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Keep calm and dry in the face flooding

5 Dec 2016

This time last year we were all in the throes of Storm Desmond.  On this day, December 5 th , Theresa Mannion made sure we all understood just how treacherous the conditions were with her RTE news broadcast from Galway urging us all not to “make unnecessary journeys, don’t take risks on treacherous roads and DON’T SWIM IN THE SEA!”

Weather conditions are much better this year, in fact it’s hardly rained at all in 6 weeks. But Friends of the Earth is urging that Ireland takes an ecosystems approach to managing flood risk. By working with nature, we can enhance the capacity of our landscape to slow the flow of water during flood events and to reduce flood risk.

 

In recent decades urban and agricultural expansion and intensification, often onto historic floodplains, has resulted in the loss of capacity of floodplains and wetlands to attenuate flooding.   Now, in response to increasing frequency of extreme rainfall and storm surge events and associated flood events occurring due to climate change, and in order to reverse the decline in natural flood attenuation, Ireland needs to urgently implement a two-fold programme of floodplain and wetland protection and floodplain and wetland restoration.

‘Natural flood management’ (NFM) is when a whole catchment approach is taken to managing flood waters, through managing soil, wetlands, woodlands and floodplains to retain water in the higher reaches of a catchment at times of flood risk.  There are projects across Europe and further afield that have restored peat bogs, planted riparian woodlands, restored and created new wetlands, re-profiled rivers and their floodplains to hold back floodwaters.  Coastal ecosystems such as mudflats, sand dunes, saltmarshes and barrier beaches provide natural shoreline protection from storms and flooding.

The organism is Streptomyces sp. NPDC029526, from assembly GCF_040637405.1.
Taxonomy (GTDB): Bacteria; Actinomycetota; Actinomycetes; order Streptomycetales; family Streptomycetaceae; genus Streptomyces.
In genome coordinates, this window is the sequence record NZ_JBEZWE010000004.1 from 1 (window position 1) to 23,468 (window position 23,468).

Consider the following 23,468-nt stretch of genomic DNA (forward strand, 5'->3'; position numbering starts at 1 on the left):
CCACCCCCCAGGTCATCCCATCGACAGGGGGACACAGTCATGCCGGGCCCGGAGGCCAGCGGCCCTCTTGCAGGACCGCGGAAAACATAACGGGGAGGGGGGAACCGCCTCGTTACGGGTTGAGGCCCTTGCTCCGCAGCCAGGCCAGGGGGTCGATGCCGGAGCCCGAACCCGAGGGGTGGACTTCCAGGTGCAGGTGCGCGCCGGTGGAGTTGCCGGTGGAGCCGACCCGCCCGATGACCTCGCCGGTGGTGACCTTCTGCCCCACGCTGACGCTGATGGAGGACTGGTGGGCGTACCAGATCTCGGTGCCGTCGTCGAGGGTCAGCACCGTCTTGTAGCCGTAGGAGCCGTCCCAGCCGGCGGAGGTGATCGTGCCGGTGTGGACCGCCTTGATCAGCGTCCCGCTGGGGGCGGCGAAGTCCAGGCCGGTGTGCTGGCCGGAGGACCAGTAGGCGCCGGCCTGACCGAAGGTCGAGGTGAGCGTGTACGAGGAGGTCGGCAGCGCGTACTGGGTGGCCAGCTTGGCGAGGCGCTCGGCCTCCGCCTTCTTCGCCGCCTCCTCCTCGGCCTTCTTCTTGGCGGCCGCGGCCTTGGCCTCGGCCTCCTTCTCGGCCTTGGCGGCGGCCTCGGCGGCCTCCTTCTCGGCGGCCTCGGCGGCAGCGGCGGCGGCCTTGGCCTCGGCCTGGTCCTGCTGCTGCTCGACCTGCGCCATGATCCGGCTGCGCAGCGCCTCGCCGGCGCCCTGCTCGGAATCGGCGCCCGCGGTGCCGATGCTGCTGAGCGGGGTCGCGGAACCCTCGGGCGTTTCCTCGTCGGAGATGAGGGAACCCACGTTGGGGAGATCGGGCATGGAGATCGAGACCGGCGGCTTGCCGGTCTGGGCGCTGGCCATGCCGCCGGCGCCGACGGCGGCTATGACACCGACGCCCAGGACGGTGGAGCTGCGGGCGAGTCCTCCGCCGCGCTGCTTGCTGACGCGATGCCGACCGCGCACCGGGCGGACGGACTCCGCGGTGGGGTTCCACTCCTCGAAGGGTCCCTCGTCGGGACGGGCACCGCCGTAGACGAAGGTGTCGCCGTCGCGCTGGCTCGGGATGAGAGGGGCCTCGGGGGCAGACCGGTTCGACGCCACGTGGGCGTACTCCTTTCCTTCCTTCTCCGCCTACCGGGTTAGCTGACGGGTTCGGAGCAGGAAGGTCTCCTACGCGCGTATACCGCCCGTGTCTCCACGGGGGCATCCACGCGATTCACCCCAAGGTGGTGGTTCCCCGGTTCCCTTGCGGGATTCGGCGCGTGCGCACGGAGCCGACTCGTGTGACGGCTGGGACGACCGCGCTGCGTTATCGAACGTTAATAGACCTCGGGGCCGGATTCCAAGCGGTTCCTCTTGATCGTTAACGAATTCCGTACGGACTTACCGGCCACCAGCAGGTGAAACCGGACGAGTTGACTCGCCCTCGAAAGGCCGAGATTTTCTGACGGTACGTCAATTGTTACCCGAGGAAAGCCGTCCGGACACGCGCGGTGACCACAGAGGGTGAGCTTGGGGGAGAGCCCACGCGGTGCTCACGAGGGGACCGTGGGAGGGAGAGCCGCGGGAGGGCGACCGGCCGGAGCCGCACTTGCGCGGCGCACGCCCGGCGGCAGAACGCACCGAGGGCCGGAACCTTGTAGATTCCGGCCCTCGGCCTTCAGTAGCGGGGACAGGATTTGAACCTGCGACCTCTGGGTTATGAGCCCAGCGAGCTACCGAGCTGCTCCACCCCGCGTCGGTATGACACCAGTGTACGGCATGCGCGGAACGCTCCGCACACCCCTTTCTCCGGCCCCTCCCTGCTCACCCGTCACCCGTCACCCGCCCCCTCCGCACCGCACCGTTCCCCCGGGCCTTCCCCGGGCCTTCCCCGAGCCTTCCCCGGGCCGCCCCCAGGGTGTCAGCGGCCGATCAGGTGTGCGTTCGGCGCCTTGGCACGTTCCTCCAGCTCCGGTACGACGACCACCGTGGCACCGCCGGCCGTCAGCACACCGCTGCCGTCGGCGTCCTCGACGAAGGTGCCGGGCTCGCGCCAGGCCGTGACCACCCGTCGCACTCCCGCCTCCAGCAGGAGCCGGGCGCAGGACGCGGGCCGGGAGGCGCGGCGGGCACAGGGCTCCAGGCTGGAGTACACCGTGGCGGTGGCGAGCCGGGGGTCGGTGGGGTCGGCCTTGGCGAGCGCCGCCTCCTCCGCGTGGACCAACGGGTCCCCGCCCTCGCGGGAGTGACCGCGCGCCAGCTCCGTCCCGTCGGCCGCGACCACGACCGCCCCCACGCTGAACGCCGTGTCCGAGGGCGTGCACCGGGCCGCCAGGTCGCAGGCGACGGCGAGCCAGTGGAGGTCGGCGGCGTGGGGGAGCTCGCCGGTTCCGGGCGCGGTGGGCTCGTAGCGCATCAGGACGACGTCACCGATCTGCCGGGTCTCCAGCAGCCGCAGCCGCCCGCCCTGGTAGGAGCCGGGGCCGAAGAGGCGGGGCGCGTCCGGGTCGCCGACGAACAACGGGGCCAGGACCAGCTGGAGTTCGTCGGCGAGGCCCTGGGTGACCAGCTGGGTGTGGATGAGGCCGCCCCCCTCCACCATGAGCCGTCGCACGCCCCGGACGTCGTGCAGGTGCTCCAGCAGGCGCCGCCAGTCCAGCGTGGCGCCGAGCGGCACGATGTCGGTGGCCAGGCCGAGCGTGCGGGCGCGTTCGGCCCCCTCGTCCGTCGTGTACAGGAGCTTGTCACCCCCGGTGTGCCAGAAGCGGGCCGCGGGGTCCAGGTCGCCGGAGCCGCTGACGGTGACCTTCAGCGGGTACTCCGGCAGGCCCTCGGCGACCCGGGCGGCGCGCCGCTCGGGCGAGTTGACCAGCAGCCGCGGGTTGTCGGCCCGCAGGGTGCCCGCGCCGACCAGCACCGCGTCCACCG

Natural flood management has gained recognition as a viable and cost effective approach to flood risk management.  It is particularly popular because there are additional benefits to biodiversity, climate change mitigation, and water quality, and as such it is seen as a holistic environmental management approach that increases the resilience of landscapes and society to the multiple challenges climate change.   However it is an approach that is virtually unknown in Ireland and has not been trialled, piloted or widely discussed in any relevant spheres here, despite the growing problem of widespread flood damage in recent years. 

In most of the case studies where Natural flood management has been successful citizen involvement has been key to the success, some of the most successful projects have been led from the ground up.  With its natural flood management project, Friends of the Earth is urging pilot projects in Ireland to trial this approach and take more sustainable approach Ireland’s flooding problems.  You can read our submission to the OPW's flood risk management consultation here.  And then watch Teresa's star turn one more time :-).

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